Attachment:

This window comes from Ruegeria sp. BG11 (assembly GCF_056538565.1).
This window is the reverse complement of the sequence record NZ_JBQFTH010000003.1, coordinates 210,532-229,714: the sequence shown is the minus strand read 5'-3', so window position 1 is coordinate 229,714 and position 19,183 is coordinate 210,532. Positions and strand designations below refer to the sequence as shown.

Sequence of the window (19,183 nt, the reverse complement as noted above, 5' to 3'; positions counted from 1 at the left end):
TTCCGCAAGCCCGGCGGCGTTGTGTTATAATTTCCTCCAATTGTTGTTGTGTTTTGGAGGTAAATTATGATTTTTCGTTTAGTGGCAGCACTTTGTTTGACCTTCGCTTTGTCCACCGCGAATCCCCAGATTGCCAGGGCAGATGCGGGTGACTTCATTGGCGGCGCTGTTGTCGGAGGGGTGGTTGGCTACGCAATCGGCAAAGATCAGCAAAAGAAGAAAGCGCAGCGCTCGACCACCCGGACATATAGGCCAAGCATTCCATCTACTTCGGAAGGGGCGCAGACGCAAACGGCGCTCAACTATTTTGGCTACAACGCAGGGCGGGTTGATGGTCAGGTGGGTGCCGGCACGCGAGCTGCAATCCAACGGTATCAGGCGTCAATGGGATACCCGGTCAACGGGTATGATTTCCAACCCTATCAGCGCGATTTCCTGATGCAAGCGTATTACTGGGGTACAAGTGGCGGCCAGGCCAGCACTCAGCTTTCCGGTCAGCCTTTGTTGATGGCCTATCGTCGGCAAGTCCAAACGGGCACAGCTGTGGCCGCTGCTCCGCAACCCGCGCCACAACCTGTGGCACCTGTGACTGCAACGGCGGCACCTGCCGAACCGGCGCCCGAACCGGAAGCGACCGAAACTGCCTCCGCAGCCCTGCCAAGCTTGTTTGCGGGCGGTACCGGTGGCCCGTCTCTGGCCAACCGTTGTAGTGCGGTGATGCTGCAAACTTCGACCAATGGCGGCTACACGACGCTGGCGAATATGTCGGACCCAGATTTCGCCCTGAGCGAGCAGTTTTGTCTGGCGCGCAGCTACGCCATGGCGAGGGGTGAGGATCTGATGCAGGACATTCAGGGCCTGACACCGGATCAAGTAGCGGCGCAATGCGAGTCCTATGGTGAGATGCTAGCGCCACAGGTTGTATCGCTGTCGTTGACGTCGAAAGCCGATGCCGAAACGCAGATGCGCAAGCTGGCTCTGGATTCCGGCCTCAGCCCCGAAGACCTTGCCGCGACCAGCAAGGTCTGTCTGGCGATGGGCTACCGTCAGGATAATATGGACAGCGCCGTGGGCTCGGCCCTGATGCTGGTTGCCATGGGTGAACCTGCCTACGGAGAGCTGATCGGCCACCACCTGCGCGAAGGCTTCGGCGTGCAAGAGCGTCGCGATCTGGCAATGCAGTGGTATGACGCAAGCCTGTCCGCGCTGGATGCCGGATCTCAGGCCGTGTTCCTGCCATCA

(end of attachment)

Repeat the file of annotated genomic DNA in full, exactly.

This window comes from Ruegeria sp. BG11 (assembly GCF_056538565.1).
This window is the reverse complement of the sequence record NZ_JBQFTH010000003.1, coordinates 210,532-229,714: the sequence shown is the minus strand read 5'-3', so window position 1 is coordinate 229,714 and position 19,183 is coordinate 210,532. Positions and strand designations below refer to the sequence as shown.

Sequence of the window (19,183 nt, the reverse complement as noted above, 5' to 3'; positions counted from 1 at the left end):
TTCCGCAAGCCCGGCGGCGTTGTGTTATAATTTCCTCCAATTGTTGTTGTGTTTTGGAGGTAAATTATGATTTTTCGTTTAGTGGCAGCACTTTGTTTGACCTTCGCTTTGTCCACCGCGAATCCCCAGATTGCCAGGGCAGATGCGGGTGACTTCATTGGCGGCGCTGTTGTCGGAGGGGTGGTTGGCTACGCAATCGGCAAAGATCAGCAAAAGAAGAAAGCGCAGCGCTCGACCACCCGGACATATAGGCCAAGCATTCCATCTACTTCGGAAGGGGCGCAGACGCAAACGGCGCTCAACTATTTTGGCTACAACGCAGGGCGGGTTGATGGTCAGGTGGGTGCCGGCACGCGAGCTGCAATCCAACGGTATCAGGCGTCAATGGGATACCCGGTCAACGGGTATGATTTCCAACCCTATCAGCGCGATTTCCTGATGCAAGCGTATTACTGGGGTACAAGTGGCGGCCAGGCCAGCACTCAGCTTTCCGGTCAGCCTTTGTTGATGGCCTATCGTCGGCAAGTCCAAACGGGCACAGCTGTGGCCGCTGCTCCGCAACCCGCGCCACAACCTGTGGCACCTGTGACTGCAACGGCGGCACCTGCCGAACCGGCGCCCGAACCGGAAGCGACCGAAACTGCCTCCGCAGCCCTGCCAAGCTTGTTTGCGGGCGGTACCGGTGGCCCGTCTCTGGCCAACCGTTGTAGTGCGGTGATGCTGCAAACTTCGACCAATGGCGGCTACACGACGCTGGCGAATATGTCGGACCCAGATTTCGCCCTGAGCGAGCAGTTTTGTCTGGCGCGCAGCTACGCCATGGCGAGGGGTGAGGATCTGATGCAGGACATTCAGGGCCTGACACCGGATCAAGTAGCGGCGCAATGCGAGTCCTATGGTGAGATGCTAGCGCCACAGGTTGTATCGCTGTCGTTGACGTCGAAAGCCGATGCCGAAACGCAGATGCGCAAGCTGGCTCTGGATTCCGGCCTCAGCCCCGAAGACCTTGCCGCGACCAGCAAGGTCTGTCTGGCGATGGGCTACCGTCAGGATAATATGGACAGCGCCGTGGGCTCGGCCCTGATGCTGGTTGCCATGGGTGAACCTGCCTACGGAGAGCTGATCGGCCACCACCTGCGCGAAGGCTTCGGCGTGCAAGAGCGTCGCGATCTGGCAATGCAGTGGTATGACGCAAGCCTGTCCGCGCTGGATGCCGGATCTCAGGCCGTGTTCCTGCCATCA